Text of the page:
“When I really began to look at data, it was very surprising to me. I did not know that we had such a large majority of kids that we were not reaching. I don’t think I had ever talked about what our GPA was or how many kids were failing because we tend to take our successes and kind of revel in that. I really never took the time to diagnose what the whole school looked like,” she says.

The district was accepted into KnowledgeWorks Foundation’s Ohio High School Transformation Initiative (OHSTI), and Cleveland Heights High joined schools in urban districts across the state in adopting the small schools model.

Three small schools were planned initially, with two others to follow. Reed was joined by Janet Tribble and Marc Aden as principals. Along with three newly appointed teacher leaders, they were given a year away from other responsibilities for planning, something they say contributed to the ultimate success of the transformation.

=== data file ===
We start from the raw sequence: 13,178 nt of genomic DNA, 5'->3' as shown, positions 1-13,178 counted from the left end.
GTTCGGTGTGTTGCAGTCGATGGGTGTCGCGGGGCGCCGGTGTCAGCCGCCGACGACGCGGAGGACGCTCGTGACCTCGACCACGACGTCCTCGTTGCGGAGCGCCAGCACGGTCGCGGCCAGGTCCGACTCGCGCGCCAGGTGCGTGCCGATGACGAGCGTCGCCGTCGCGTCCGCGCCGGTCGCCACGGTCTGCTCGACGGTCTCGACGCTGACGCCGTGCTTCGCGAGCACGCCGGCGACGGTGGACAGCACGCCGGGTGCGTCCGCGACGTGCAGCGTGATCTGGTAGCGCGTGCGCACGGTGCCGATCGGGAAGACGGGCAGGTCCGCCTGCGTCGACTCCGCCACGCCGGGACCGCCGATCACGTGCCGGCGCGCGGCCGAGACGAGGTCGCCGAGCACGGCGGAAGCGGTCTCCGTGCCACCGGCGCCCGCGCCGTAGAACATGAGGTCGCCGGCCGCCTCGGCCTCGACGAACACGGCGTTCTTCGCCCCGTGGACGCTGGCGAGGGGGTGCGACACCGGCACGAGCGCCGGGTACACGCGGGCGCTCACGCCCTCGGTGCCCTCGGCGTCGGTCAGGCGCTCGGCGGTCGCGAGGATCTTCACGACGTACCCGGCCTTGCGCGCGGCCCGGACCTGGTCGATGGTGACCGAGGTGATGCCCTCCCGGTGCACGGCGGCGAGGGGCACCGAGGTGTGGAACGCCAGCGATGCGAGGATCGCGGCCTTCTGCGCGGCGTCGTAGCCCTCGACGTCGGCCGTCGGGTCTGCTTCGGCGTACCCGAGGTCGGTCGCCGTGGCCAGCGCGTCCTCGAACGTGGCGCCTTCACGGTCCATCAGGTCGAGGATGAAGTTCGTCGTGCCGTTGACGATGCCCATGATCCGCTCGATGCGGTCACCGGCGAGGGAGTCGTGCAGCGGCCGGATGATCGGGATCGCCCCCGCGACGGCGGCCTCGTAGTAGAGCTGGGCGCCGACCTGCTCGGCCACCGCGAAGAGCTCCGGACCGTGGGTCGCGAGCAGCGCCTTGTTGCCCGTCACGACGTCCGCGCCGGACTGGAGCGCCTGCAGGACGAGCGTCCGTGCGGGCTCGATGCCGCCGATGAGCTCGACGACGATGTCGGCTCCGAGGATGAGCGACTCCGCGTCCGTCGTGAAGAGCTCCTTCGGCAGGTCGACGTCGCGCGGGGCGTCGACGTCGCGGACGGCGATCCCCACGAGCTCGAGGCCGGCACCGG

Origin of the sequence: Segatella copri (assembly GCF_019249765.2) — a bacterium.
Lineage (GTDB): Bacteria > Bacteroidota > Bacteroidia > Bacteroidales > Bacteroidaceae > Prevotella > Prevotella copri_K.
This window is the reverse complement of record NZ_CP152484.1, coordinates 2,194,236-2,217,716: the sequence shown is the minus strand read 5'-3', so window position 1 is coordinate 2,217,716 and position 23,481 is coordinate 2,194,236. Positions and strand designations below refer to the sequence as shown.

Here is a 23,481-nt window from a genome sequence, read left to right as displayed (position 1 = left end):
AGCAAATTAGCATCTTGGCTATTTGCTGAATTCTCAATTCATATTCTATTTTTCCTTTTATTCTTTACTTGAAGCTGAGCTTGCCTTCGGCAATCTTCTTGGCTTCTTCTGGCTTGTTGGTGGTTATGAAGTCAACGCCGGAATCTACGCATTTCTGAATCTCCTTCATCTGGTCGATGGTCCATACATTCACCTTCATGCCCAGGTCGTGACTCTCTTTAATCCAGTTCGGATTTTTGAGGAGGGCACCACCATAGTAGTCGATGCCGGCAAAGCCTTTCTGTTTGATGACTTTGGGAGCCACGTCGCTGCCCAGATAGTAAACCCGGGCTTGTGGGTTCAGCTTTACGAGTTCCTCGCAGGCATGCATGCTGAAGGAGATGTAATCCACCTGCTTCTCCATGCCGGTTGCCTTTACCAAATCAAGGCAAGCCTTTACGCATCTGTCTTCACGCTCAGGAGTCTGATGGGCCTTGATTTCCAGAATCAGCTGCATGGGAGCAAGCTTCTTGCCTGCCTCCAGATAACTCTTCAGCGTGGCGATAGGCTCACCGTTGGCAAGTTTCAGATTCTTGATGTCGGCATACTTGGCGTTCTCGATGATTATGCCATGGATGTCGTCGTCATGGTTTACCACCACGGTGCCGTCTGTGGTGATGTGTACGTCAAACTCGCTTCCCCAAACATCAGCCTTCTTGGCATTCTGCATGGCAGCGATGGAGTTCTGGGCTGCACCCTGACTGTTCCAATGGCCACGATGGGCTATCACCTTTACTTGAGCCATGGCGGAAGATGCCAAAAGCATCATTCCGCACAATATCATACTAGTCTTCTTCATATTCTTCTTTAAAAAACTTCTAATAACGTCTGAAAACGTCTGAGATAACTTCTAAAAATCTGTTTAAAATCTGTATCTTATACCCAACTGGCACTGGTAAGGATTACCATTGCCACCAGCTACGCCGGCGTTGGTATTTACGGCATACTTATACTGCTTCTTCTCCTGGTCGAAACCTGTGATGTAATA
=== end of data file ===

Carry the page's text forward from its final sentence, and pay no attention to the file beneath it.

Planning for and launching the transformation was a long, painful, passionate – and often surprising – struggle.

The struggle began with the very concept of how the small schools would be defined. While some small schools are based on career options, Heights leaders surveyed the community and opted for a more difficult distinction. Students also shared concerns that a career model would limit their options as students.

“We had to put our arms around an abstract idea like an instructional model and make it live so people could understand it,” says Crystal Maclin, who was a teacher leader at the time.

The first three schools became Renaissance, which focuses on independent exploration, cooperation and collaboration; P.R.I.D.E., which focuses on personal instruction geared toward individual students; and REAL School, which focuses on experiential instruction.

The planners underestimated how emotional teachers, students, parents and community members would be about the change. Looking back, they all believe they could have prepared themselves better. When asked about where the resistance was coming from they respond in unison: “Everywhere!”

“We didn’t have a firm understanding of the change process,” explains Maclin. “In hindsight, all those people were responding to the fact that we were changing their environment.”